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Response to Coyotl (Reply #5)

Sat Feb 16, 2013, 12:04 PM

6. I have a real social network.

 

It includes flesh and blood friends, colleagues, and family that I am present with in meaningful ways every day. That is a real social sphere.

It is impossible to connect to large groups and have meaningful connections. They are shallow and superficial. There is no time for depth and intimacy when you have more than a hundred friends to 'check-in' with daily.

(http://www.amazon.com/Many-Friends-Does-Person-Need/dp/0674057163/ref=tmm_hrd_title_0?ie=UTF8&qid=1361030265&sr=8-1)

These connections are based on the persona and not the heart or the mind. A persona is very necessary. It is our first presentation to the world, however, Facebook (and really all social networking) is persona only all the time. If the ego only identifies with the persona then narcissism develops. The persona is all that anyone sees. And the narcissist needs the constant interaction to mirror back a self as there isn't one once the surface is scratched deep enough. Look, we are 'friends' because we like the same music. We are 'friends' because we like the same politician. We are 'friends' because we dislike chocolate ice cream. I can not have a meaningful conversation in the 140 characters of a Twitter tweet.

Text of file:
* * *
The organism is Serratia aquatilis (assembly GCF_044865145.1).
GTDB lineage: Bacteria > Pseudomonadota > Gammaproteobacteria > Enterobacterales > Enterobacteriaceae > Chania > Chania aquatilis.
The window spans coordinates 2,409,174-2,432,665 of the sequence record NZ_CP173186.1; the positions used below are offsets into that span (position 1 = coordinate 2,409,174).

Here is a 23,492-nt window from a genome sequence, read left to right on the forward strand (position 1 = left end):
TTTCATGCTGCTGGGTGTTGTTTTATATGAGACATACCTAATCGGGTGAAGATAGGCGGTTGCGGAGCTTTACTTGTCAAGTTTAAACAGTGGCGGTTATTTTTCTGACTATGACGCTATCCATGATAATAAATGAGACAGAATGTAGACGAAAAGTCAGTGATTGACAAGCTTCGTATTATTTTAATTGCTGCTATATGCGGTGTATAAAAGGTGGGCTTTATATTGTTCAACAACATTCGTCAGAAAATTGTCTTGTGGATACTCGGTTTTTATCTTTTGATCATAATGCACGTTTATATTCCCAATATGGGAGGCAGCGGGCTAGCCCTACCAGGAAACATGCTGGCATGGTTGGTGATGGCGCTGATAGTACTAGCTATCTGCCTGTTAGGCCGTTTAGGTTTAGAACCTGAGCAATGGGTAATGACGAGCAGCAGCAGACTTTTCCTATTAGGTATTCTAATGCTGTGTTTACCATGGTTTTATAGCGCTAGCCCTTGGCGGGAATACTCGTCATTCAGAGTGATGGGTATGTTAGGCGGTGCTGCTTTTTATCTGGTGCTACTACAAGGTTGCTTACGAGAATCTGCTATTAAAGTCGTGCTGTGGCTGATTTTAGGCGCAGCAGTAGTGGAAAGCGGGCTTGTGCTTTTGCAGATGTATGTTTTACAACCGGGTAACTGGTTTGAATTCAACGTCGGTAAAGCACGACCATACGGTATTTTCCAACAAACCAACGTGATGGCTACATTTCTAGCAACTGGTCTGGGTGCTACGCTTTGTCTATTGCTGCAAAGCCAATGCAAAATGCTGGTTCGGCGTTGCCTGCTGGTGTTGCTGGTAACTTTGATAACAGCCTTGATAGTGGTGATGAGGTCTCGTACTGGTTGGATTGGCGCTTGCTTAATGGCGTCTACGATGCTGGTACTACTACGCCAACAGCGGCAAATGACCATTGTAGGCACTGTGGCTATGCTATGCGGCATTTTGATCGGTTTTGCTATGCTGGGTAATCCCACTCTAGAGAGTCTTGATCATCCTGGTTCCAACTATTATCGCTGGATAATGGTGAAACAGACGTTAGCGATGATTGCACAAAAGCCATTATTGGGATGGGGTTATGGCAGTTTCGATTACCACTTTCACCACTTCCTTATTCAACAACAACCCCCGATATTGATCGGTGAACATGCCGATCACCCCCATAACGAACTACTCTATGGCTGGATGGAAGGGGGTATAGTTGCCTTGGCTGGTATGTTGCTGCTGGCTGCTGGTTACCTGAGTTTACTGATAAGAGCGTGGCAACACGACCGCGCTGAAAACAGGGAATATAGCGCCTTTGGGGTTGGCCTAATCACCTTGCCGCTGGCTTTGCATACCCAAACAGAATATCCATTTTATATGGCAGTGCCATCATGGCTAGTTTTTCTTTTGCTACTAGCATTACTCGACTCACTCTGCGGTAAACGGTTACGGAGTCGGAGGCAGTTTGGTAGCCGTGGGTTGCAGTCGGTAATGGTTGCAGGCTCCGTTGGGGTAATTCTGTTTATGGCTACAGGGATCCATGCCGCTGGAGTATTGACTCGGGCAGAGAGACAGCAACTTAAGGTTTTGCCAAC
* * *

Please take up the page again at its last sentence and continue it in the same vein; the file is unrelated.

We need to drop that persona from time to time and disconnect from that 'social sphere'. It allows us in solitude to discover vast depths to our being beyond that of my 'job', my 'stuff', my 'likes and dislikes', and my 'friends wall'. It also allows us time to truly connect with those around us. A simple smile and a hello in a coffee shop is a rare thing these days with everyone checking their Twitter and Facebook on their iDevice mumbling without making eye-contact.

Real friends have boundaries as well as openness. Generation over-share has not learned the value of the first and the consequences of the second. I do not need to know that my 'friend' is struggling with his weight and obviously is having an affair with his secretary based on the photos on his 'wall'. If he and I are going to discuss such intimacies, let's do it in person or at least over the phone in a private conversation. How many young teachers have to get fired because they were stupidly sharing 'party' pictures from their summer vacation?

There is limited if any real benefit to be derived from social networking. With a professional website, I have no need for it even as a marketing or advertising tool. Unless I am targeting people outside of my state or even my city, what value then? Who cares if some young woman in China 'likes' my business? I won't see her as a client locally.

So I will leave you with some excellent articles about just how great social networking really isn't.

http://www.theaustralian.com.au/news/breaking-news/social-media-no-cure-for-loneliness/story-fn3dxity-1226411696064

http://www.thedailybeast.com/newsweek/2012/07/08/is-the-internet-making-us-crazy-what-the-new-research-says.html

http://www.readwriteweb.com/archives/study_why_do_people_use_facebook.php

And my personal favorite:

http://www.theatlantic.com/magazine/print/2012/05/is-facebook-making-us-lonely/308930/

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